Last Updated: February 21, 2019
On May 18, 2016, the U.S. Department of Labor (DOL) issued a final rule to update the regulations governing which employees are eligible for overtime pay. Today, employers are required to pay overtime for all employees earning $455 per week or $23,660 or less per year. Under the new rule, that salary threshold would increase and require businesses to pay overtime for all employees earning $913 a week (or $47,476 per year) or less. Significantly, for the first time in its history, DOL failed to consider salary levels in the retail marketplace when setting the final rule—in all previous rulemakings, DOL had reduced the national overtime threshold to account for average retail wages. The DOL also took the unprecedented step of setting the threshold to automatically update every three years using the same flawed methodology. The final rule was supposed to go into effect in December 2016 but was delayed by a court injunction and ultimately struck down entirely. Under the Trump Administration the DOL is reviewing its options for updating the rule.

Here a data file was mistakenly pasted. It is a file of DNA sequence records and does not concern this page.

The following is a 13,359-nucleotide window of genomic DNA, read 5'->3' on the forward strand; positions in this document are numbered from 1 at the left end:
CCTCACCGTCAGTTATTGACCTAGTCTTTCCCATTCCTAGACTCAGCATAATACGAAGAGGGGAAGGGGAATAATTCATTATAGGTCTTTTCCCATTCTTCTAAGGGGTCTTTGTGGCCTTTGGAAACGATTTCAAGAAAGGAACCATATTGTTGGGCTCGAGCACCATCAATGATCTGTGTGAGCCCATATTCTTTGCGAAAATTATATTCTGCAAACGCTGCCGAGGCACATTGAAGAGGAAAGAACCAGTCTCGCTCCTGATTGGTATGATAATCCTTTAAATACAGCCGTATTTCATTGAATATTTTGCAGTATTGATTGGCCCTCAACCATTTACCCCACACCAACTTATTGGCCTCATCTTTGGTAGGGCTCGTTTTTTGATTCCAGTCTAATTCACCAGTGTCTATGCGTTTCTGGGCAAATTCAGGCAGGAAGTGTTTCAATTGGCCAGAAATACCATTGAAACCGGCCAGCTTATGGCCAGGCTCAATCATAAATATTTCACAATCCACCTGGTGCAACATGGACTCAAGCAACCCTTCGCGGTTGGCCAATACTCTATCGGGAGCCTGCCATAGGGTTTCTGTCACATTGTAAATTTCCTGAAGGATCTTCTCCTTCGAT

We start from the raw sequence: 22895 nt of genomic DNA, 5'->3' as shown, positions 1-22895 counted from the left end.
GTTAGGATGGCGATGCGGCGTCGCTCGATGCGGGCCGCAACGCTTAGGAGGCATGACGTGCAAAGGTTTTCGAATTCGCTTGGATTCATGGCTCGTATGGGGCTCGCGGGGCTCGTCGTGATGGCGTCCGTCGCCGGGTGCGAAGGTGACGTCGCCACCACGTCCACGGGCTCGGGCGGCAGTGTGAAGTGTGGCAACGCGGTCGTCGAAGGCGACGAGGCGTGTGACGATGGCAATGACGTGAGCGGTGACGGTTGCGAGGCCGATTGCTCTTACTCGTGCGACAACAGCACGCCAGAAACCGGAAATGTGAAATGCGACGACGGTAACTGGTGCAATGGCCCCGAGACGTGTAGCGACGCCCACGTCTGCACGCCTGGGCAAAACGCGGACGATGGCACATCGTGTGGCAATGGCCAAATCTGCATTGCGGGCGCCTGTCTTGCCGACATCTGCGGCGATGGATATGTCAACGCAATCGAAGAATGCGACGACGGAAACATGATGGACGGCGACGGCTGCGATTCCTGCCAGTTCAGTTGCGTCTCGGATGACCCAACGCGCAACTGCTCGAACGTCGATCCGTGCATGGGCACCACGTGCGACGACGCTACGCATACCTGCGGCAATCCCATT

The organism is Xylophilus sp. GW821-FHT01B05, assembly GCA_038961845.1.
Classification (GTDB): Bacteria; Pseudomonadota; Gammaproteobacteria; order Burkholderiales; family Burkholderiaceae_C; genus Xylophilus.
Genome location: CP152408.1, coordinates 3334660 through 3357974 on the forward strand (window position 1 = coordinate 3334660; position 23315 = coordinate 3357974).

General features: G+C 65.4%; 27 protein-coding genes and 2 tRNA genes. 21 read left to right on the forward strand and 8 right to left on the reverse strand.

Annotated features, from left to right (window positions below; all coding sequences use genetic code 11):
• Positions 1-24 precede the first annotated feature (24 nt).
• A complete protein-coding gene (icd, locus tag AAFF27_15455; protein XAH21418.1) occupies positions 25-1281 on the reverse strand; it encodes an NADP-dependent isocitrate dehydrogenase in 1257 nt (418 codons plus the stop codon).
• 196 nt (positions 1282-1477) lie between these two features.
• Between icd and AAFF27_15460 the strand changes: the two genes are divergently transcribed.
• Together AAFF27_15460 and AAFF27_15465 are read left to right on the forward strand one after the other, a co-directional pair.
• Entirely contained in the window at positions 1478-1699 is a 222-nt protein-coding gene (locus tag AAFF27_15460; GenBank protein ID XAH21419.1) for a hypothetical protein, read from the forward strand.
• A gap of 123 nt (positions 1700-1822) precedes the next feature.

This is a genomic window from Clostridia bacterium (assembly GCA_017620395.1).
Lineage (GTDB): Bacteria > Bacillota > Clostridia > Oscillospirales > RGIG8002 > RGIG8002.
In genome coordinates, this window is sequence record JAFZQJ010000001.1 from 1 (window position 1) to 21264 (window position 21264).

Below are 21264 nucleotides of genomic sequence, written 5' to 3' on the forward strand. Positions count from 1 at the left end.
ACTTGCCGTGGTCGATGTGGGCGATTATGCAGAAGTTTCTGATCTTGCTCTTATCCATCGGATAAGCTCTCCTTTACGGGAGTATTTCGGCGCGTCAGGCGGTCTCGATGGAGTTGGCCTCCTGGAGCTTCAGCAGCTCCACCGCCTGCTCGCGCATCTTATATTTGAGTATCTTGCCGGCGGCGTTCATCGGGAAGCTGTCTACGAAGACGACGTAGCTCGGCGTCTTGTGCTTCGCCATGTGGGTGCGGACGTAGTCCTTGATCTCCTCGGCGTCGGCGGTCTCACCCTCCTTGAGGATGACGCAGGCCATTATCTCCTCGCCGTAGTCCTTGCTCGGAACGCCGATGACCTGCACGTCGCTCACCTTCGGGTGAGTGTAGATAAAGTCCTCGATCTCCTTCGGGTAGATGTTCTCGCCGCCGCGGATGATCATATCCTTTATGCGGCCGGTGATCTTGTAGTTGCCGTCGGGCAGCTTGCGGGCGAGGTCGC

Labor costs are already the highest single operating expense for convenience stores. While it is appropriate for the government to adjust the overtime salary threshold so it remains relevant in the current marketplace, it is inappropriate for the government to ignore industry and regional variations when establishing a threshold to exempt an employee from overtime. The overtime rule will disproportionately increase the labor costs of certain industries and certain geographic regions.
NACS is not opposed to adjusting the overtime threshold; however, NACS believes that the threshold must be established in a manner that is appropriate for the particular industry and geographic region in which the employee is working.